We are developing our GridFTP libraries from scratch, and we are developing some custom client and server programs that use these libraries. Why?

  • Our data transfer libraries and programs are not intended to replace gsi-ncftp or gsi-wuftpd. Rather, they are additions to a family of libraries and programs which all speak the common GridFTP protocol. This family currently includes: gsi-ncftp, gsi-wuftpd, a GSI-enabled HPSS ftpd, a GSI-enabled Unitree ftpd, the Globus GridFTP libraries, GridFTP-enabled GASS tools and libraries, and custom client and server programs built on the Globus libraries. Each of these items uses a core of the GridFTP protocol, and some of them implement additional features of the protocol in a way that is backward compatible.
  • While the ncftp and wu-ftpd programs are high quality, well-known programs, they were designed for general purpose use, not for the specific needs of Grid applications. Adding all of the protocol extensions that we require would be difficult to do with the existing base of code.
  • Many of our target applications require libraries, as opposed to fully packaged programs. Libraries are needed in order to implement very customized behavior. As an obvious example, some applications need to transfer data without storing it in a filesystem. The ncftp and wu-ftpd programs always obtain and deliver their data to and from files.
  • Our goal is to obtain stunning data transfer performance. This will undoubtedly require a great deal of tuning. We will need complete control over a carefully architected code base to obtain that performance.

Again, these new libraries and tools will all be part of a family of tools which implement a common protocol. The result will be an ability to pick clients and servers based on exactly the behaviors and performance that you require.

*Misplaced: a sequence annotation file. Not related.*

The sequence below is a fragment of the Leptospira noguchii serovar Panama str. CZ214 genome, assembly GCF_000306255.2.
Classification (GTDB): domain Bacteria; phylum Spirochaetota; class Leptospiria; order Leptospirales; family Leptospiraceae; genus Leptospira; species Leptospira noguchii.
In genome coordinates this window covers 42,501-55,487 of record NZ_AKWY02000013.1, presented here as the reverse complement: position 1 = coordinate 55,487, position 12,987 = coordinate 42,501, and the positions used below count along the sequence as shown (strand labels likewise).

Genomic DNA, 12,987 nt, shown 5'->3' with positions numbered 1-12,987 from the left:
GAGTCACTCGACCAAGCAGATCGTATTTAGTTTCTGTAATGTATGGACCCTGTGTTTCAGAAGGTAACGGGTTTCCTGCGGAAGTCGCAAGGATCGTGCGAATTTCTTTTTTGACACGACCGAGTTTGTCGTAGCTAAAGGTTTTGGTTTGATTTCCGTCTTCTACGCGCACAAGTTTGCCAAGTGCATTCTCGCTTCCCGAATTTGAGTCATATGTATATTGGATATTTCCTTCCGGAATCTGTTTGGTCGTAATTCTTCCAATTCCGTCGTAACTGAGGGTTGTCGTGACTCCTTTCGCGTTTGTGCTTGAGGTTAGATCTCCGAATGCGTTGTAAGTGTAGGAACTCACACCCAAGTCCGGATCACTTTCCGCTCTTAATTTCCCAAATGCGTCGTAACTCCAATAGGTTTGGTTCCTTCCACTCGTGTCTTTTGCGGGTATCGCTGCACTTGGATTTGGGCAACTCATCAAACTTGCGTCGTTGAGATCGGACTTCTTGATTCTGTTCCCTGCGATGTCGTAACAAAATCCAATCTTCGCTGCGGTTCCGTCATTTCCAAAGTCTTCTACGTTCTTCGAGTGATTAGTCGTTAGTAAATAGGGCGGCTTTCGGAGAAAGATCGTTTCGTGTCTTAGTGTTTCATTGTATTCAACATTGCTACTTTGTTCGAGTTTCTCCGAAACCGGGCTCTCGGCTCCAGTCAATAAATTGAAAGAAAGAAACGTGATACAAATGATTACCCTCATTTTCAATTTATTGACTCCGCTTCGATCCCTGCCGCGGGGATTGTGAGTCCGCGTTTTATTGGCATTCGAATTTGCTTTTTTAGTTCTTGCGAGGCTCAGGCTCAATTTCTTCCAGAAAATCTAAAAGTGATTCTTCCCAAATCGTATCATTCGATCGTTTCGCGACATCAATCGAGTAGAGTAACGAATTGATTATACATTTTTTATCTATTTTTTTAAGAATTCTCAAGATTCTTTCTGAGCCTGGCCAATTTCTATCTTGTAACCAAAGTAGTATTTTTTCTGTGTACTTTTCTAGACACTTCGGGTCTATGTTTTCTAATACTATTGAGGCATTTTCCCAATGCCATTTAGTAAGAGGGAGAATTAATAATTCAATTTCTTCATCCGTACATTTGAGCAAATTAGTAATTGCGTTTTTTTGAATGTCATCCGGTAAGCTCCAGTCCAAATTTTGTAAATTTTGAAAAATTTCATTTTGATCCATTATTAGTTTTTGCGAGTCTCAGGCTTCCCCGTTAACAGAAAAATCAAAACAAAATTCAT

You can use the ncftp and wu-ftpd programs with GSI security now and continue using them in the future. If you want to be able to use other GridFTP features that we've explained in our white paper (striped data transfers, for example), you will need to update your applications to use tools and libraries that implement those capabilities.

Is there any code available for your data transfer services that we can use now, with or without documentation?

Our Data Grid deliverables page (http://www.globus.org/datagrid/deliverables/) shows the availability of all of our expected programs, tools, libraries, and documentation. The gsi-ncftp and gsi-wuftpd programs are available now.

The API documentation for the Globus GridFTP libraries is also available in draft form on the Globus website, so you can begin coding to the API now. Libraries that implement the APIs (and a fuller range of protocol features) are currently being alpha tested by a small group of external users in preparation for a public beta release.

Please bear in mind that it will take some time to fully optimize the transfer code. For example, obtaining maximal striped transfer performance may require us to add multi-threading support to our basic socket I/O libraries.

Early-adopters are currently using the alpha code in real applications that are informing our work as we complete the code. As a result of this collaboration, we will be able to deliver stunning performance in the not-too-distant future.